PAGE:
What is microsleep?
A microsleep is a brief, unintentional period of light sleep. A microsleep episode lasts from 2 to 30 seconds. During this time the sleeper may appear to be staring blankly, his eyes may close, and then his head may snap to attention. Even if the sleeper's eyes are open, he is not able to react to stimuli including red lights, stop signs, and objects in the road. "Nodding off" is a descriptive term for microsleep.
Who is at risk for microsleep?
People with sleep apnea are at high risk for microsleep. So are people who sleep less than six hours a night or who do shift work.
People who microsleep rarely realize that they have even fallen asleep. This is especially dangerous while driving, since a car travelling forty miles per hour can travel nearly 60 feet in one second. Just a few seconds of unconsciousness can lead to a near-miss accident or a deadly Clay County car crash.
You are at risk for microsleep if you feel extremely tired while you are driving. Warning symptoms include restlessness, irritability, boredom and frequent yawning. Only actual, restful sleep can prevent episodes of microsleep.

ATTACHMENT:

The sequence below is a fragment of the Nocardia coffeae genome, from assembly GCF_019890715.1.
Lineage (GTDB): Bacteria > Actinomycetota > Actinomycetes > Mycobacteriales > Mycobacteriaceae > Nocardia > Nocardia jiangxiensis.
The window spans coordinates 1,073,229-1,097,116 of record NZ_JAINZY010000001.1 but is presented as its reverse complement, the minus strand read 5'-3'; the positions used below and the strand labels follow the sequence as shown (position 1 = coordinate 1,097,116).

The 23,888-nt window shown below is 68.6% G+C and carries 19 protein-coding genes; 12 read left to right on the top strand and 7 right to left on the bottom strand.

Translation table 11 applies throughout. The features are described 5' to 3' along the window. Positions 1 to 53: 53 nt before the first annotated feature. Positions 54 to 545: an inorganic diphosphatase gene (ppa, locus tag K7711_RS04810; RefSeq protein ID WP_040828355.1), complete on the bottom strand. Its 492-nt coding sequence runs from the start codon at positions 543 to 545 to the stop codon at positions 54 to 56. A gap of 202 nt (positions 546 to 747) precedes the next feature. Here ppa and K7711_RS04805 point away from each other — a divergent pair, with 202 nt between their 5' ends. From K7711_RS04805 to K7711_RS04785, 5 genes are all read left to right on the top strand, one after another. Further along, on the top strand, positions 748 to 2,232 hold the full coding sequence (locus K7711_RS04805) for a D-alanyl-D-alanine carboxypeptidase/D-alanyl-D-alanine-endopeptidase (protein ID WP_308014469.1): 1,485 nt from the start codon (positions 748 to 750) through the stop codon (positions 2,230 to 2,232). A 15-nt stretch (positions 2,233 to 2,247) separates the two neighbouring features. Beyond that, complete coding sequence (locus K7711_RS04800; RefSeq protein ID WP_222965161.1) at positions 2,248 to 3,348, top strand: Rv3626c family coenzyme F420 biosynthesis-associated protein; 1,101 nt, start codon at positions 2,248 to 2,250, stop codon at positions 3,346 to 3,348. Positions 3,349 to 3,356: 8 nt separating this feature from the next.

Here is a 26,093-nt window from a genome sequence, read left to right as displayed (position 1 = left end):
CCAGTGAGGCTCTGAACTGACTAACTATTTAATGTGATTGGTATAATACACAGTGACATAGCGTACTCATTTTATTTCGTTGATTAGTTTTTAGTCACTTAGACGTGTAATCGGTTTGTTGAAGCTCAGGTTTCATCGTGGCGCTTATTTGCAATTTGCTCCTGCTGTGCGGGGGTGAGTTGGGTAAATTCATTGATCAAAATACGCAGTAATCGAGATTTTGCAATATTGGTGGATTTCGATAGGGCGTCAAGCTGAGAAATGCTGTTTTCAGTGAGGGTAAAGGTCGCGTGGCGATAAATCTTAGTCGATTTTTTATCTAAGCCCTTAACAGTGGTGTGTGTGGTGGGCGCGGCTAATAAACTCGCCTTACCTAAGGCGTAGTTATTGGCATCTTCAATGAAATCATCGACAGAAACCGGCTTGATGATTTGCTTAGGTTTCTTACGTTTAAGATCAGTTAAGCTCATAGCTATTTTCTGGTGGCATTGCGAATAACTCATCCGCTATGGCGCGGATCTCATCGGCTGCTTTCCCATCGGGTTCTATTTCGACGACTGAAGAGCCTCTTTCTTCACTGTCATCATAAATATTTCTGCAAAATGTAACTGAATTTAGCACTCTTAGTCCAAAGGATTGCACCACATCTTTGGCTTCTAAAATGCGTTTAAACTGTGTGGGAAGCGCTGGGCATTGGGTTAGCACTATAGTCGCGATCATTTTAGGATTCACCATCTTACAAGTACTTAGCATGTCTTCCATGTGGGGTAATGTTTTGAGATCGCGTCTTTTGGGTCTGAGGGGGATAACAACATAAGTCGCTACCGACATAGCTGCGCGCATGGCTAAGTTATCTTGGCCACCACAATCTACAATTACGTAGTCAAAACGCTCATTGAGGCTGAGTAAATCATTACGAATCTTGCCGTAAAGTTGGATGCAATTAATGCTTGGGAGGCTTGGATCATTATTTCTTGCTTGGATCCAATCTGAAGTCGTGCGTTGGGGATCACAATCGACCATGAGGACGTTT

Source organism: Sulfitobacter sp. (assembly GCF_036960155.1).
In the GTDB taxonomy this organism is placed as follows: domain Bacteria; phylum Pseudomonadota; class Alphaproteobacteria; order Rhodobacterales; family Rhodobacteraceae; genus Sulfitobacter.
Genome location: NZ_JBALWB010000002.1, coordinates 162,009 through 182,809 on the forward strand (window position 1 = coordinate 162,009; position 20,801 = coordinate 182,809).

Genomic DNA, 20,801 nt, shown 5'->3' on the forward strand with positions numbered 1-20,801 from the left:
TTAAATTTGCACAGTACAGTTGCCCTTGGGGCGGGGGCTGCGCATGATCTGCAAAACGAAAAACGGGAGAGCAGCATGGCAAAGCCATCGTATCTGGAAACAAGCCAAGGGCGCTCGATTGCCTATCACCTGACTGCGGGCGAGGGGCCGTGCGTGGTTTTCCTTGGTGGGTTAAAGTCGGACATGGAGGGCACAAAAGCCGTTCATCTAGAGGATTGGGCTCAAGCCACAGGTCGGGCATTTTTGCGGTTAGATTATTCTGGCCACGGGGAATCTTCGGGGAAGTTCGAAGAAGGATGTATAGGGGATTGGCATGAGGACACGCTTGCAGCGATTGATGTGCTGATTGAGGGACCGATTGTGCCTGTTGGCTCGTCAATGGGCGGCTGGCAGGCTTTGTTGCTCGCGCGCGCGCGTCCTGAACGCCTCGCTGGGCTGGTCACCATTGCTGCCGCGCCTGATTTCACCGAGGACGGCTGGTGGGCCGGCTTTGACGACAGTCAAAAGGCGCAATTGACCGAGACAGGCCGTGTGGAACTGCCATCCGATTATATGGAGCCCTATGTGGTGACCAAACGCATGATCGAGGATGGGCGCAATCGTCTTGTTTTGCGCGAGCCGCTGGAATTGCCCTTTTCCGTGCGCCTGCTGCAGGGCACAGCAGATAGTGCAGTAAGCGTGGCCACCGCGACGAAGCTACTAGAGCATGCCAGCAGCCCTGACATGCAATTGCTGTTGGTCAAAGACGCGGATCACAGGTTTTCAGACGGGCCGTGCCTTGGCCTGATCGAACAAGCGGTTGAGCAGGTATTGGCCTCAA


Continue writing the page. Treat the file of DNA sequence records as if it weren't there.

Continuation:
If you suffer from sleep apnea (or heavy snoring), speak to your doctor. Your sleeping disorder affects your safety and the safety of others on the road. There are medical interventions that can help you get the sleep you need to prevent passing out from exhaustion behind the wheel.
Microsleep lasts only a few seconds, but the effects of a crash can last a lifetime. If you are the victim of a Missouri car accident caused by a drowsy driver, contact our Clay County, MO auto accident lawyers. You may be eligible for compensation for your medical bills, lost wages, pain and suffering, and other losses. In fact, multi-million dollar settlements have been awarded to victims of drowsy drivers.
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